Solved

Resizing Command Prompt Windows that are opened programmatically

Posted on 2009-05-14
5
336 Views
Last Modified: 2012-05-07
I have a program that reads a list of codes and sequentially launches corresponding .bat files using the System.Diagnostics.Process.Start method and then does a procID.waitforexit() before launching the next .bat file in sequence.

When the .Start method opens the command prompt window and launches the .bat file, the window partially covers the main program's window.  Moving the newly opened window does not cause the main program to repaint the window thereby leaving blank spaces denying the user from seeing the main program's status messages.  I'm pretty certain that the waitforexit() function is put the main program into an idle state to the point where it will not process any screen painting commands.

Is there anyway to:
a) control the position of the new process's window, or,
b) loop around the waitforexit() giving it a 500 millisecond pause time and call a DoEvents() inside the loop so that the program can repaint its status messages?

Ideally I'd like to do both, but I will settle for only (b).

Thanks in advance!

Colby
The Not-So-Big Cheese
0
Comment
Question by:ksi-tech
[X]
Welcome to Experts Exchange

Add your voice to the tech community where 5M+ people just like you are talking about what matters.

  • Help others & share knowledge
  • Earn cash & points
  • Learn & ask questions
  • 2
  • 2
5 Comments
 
LVL 3

Expert Comment

by:Zoooink
ID: 24386206
do you need to see the information on the batch files? Because you could initiate the minimize property for each batch file launched?
0
 
LVL 85

Accepted Solution

by:
Mike Tomlinson earned 250 total points
ID: 24387740
You can poll using code like this:

        Dim p As New Process
        p.StartInfo.FileName = "c:\someFile.bat"
        p.Start()
        While Not p.HasExited
            System.Threading.Thread.Sleep(50) ' reduce cpu usage
            Application.DoEvents() ' keep app responsive
        End While
        ' ...continue with code..

0
 

Author Comment

by:ksi-tech
ID: 24387748
Zoooink, I had thought about doing this, but, my client's policy is to be able to see everything that is happening while it is happening and so this was dismissed early in the project.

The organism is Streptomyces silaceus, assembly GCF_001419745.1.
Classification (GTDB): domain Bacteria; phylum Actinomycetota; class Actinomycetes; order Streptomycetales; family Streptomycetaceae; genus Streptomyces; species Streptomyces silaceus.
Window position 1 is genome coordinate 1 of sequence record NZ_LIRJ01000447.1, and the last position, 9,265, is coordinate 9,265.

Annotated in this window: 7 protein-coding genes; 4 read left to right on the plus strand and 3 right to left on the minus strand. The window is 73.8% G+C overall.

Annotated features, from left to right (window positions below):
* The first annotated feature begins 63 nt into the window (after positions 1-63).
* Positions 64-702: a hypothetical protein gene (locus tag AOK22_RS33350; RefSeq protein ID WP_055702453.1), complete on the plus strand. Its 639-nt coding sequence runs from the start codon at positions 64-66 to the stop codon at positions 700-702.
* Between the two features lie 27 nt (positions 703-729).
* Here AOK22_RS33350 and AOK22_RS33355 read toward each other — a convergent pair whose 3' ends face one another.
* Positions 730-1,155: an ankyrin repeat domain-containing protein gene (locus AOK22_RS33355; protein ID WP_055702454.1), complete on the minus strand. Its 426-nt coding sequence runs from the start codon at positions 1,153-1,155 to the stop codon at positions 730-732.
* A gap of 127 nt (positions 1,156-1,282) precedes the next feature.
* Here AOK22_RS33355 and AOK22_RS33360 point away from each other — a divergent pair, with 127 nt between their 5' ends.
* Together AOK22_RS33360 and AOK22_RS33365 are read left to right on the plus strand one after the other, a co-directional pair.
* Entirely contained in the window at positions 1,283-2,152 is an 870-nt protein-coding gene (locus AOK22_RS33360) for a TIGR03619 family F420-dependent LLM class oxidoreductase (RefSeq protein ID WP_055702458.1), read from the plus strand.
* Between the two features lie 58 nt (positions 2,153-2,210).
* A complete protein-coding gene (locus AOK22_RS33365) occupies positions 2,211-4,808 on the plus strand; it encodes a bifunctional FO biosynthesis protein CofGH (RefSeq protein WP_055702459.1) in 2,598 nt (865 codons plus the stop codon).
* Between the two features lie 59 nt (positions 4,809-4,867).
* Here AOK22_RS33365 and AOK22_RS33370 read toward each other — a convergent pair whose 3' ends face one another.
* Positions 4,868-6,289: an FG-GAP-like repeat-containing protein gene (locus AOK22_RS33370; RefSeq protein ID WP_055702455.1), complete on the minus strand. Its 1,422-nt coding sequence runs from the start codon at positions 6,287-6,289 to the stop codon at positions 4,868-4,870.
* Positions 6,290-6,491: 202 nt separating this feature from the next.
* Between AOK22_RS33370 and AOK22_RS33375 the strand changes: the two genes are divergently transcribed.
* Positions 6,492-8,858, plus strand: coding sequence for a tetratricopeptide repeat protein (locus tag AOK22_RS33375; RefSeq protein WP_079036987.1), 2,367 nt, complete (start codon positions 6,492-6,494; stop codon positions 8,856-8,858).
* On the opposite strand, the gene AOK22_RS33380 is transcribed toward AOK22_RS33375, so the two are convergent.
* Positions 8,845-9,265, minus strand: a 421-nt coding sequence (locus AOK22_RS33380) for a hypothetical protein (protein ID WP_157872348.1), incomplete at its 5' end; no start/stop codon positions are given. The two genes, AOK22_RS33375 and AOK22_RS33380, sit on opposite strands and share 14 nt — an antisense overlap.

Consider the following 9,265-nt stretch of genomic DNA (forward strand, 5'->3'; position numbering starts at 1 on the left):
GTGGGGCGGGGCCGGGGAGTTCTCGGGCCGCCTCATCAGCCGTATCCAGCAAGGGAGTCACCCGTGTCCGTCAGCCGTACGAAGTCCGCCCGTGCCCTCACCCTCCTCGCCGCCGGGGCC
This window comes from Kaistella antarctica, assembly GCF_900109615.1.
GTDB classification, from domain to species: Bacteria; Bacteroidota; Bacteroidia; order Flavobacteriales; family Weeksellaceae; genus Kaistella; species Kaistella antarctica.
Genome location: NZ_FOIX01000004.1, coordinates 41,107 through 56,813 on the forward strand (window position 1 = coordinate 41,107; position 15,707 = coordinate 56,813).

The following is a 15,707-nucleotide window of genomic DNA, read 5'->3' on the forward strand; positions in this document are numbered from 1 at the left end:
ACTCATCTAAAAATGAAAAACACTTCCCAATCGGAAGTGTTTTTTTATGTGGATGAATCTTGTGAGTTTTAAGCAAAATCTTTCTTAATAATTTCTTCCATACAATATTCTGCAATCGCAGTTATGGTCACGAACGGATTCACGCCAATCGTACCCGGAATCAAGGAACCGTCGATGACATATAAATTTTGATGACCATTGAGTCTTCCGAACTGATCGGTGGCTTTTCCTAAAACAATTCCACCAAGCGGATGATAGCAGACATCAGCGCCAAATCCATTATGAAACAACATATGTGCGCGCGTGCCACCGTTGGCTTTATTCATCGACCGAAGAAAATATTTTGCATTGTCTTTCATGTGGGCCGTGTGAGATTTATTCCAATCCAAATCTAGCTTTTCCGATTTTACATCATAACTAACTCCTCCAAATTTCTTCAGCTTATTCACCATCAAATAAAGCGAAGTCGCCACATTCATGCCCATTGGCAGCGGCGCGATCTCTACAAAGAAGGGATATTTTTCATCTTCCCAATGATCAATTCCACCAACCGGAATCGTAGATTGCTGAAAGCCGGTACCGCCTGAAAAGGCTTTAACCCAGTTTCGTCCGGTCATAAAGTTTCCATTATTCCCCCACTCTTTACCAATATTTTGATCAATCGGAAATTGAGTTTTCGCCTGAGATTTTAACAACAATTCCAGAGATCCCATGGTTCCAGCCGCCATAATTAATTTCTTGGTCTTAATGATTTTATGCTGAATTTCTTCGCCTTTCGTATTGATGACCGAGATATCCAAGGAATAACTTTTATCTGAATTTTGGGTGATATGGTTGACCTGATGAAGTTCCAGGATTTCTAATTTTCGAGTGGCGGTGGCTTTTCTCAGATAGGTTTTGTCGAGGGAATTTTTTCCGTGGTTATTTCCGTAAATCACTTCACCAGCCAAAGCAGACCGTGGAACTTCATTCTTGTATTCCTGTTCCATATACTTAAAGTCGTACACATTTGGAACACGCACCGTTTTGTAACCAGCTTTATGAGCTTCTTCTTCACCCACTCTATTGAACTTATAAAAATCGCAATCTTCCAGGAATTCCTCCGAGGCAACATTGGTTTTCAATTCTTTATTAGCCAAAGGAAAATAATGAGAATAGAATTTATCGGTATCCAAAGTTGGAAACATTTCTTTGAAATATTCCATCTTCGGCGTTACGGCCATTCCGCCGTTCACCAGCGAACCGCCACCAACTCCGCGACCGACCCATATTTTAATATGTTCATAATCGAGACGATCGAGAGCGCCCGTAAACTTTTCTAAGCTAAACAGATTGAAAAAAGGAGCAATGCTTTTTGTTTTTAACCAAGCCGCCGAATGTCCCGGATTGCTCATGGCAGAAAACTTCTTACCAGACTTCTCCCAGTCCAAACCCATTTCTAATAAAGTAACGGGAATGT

Thank you for your comment!

Colby
0
 

Author Closing Comment

by:ksi-tech
ID: 31581515
IdleMind,
Thanks for your code snippet.  I wasn't sure about whether to check the status of the WaitForExit which returns a true/false or if there was another method or property that could be checked.

Colby
0
 
LVL 85

Expert Comment

by:Mike Tomlinson
ID: 24387891
Right...the loop itself can be written other ways:

        p.Start()
        Do
            Application.DoEvents()
            p.WaitForExit(50)  ' <-- basically equivalent to my Thread.Sleep() call
        Loop While Not p.HasExited
        ' ...continue with code..

Other options include:
(1) Turn on EnableRaisingEvents() and subscribe to the Exited() event:

    Private Sub Button1_Click(ByVal sender As System.Object, ByVal e As System.EventArgs) Handles Button1.Click
        Dim p As New Process
        p.StartInfo.FileName = "c:\someFile.bat"
        p.EnableRaisingEvents = True
        AddHandler p.Exited, AddressOf P_Exited
        p.Start()
    End Sub

    Private Sub P_Exited(ByVal sender As Object, ByVal e As System.EventArgs)
        ' ...continue with code here...
    End Sub

(2) Execute the Process.Start() in another thread so you can use WaitForExit() without locking up the main GUI.  Encapsulate that in a seperate class so you can raise an event from it.  This requires you to use Delegates/Invoke though...or you could encapsulate a BackgroundWorker component.
0

Featured Post

On Demand Webinar - Networking for the Cloud Era

This webinar discusses:
-Common barriers companies experience when moving to the cloud
-How SD-WAN changes the way we look at networks
-Best practices customers should employ moving forward with cloud migration
-What happens behind the scenes of SteelConnect’s one-click button

Question has a verified solution.

If you are experiencing a similar issue, please ask a related question

Suggested Solutions

Title # Comments Views Activity
Microsoft Access combo box help 2 52
Access 2013 combo box not working 3 58
passing a value with stream reader AFTER a ";" 3 83
Spell Check in VB6 13 137
Enums (shorthand for ‘enumerations’) are not often used by programmers but they can be quite valuable when they are.  What are they? An Enum is just a type of variable like a string or an Integer, but in this case one that you create that contains…
I was working on a PowerPoint add-in the other day and a client asked me "can you implement a feature which processes a chart when it's pasted into a slide from another deck?". It got me wondering how to hook into built-in ribbon events in Office.
Get people started with the utilization of class modules. Class modules can be a powerful tool in Microsoft Access. They allow you to create self-contained objects that encapsulate functionality. They can easily hide the complexity of a process from…
Show developers how to use a criteria form to limit the data that appears on an Access report. It is a common requirement that users can specify the criteria for a report at runtime. The easiest way to accomplish this is using a criteria form that a…

749 members asked questions and received personalized solutions in the past 7 days.

Join the community of 500,000 technology professionals and ask your questions.

Join & Ask a Question